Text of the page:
Before I was bitten by the travel bug, before I started looking to the outdoors as therapy, before I ran or hiked or even enjoyed walking, before I quit smoking and before I cared about treating myself well, I was a college student. I was a student in Wisconsin, where winter lasted far too long and spring break was best spent away from campus.
Many friends would party in Key West or Puerto Rico over the week off in spring. My friends and I? We drove to Winnipeg, Manitoba, where the U.S. dollar was strong, shopping was cheap and tax-free, we were of legal drinking age, and we didn't need a passport to cross the border.
I hardly remember those trips.
People told me that I'd meet my best friends in college, but I've met the best friends while traveling as an adult. And that was once again proven true -- my college memories of Canada have faded and I made new ones with travel buddies over the long 4th of July weekend.
I met Kate and Sabrina in Buenos Aires in early 2016. We were all solo marathoners bound for Antarctica, and were the three youngest people on the ship.
Kate, me, and Sabrina in Antarctica, 2016
Kate and I live near one another and see each other fairly regularly, but Sabrina lives in another state and I haven't had the fortune to meet up with her since Antarctica. So when a long weekend reunion popped into our heads, traveling out of the country during America's Independence Day seemed like a perfectly appropriate option. We met in Vancouver, rented a car, and made our way to Whistler for a weekend of hiking and Canada's 150th birthday party.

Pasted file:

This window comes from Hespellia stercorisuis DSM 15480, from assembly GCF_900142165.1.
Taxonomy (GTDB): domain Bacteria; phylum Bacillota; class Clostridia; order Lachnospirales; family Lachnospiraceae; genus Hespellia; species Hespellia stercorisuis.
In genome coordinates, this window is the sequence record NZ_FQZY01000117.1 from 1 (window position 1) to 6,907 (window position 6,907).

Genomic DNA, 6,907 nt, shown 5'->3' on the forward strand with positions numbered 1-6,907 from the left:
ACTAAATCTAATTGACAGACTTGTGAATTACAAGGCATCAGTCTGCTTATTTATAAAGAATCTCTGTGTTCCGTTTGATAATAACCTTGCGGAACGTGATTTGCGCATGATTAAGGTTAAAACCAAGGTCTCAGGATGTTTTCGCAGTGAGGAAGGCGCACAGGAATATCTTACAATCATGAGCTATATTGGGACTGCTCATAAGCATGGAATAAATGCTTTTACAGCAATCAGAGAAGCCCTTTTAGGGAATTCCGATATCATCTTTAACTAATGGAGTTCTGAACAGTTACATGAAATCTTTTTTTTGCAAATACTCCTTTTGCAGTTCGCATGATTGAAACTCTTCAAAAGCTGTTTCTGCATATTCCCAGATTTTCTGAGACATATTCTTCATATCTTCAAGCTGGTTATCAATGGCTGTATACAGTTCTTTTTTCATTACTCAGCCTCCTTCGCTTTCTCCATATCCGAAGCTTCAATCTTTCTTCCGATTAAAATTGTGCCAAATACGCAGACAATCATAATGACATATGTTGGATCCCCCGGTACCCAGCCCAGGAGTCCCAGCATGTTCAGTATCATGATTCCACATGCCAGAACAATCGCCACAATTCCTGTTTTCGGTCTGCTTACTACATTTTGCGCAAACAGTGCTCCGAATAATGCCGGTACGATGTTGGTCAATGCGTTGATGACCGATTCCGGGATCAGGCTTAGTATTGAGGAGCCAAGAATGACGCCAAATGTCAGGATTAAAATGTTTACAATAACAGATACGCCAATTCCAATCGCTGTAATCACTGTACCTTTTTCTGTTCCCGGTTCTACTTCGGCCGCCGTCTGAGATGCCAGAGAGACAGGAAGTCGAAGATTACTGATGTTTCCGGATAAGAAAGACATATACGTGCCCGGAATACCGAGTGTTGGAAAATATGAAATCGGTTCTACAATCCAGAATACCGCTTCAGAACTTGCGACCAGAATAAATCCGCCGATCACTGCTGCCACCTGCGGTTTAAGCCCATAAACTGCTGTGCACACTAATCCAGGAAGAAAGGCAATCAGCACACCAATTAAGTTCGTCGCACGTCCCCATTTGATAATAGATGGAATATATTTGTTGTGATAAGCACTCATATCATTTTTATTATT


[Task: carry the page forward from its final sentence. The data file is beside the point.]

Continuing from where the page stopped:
The west coast of Canada had an equally epic winter as the west coast of California. Our plan to hike the High Note Trail, my No. 1 reason for picking Whistler, was quickly thwarted when rangers told us only one route was open: a 2-mile hike through the Ice Walls of Matthews Traverse was the only trail accessible to those on foot.
We carried on up Whistler Mountain, traversed the Ice Walls, reached the highest point we could, then gondola'd over to Blackcomb for the scenery and a gentle ride down.
The hike may not have been what we planned, but the views were just as beautiful.
Matthews Traverse, the only "clear" hike on Whistler Mountain -- it's easy to see why the trails are still closed, eh?
The Black Tusk, as seen from Whistler Peak, British Columbia, Canada
Sabrina and Kate on Whistler Peak, British Columbia, Canada
The view from the Peak 2 Peak Gondola from Whistler to Blackcomb, British Columbia, Canada
After some Canada Day celebrations in the square and plenty of walking around Olympic Village, we packed up and headed to our second hiking destination, where the promise of hiking in July seemed a little more seasonally correct: Squamish.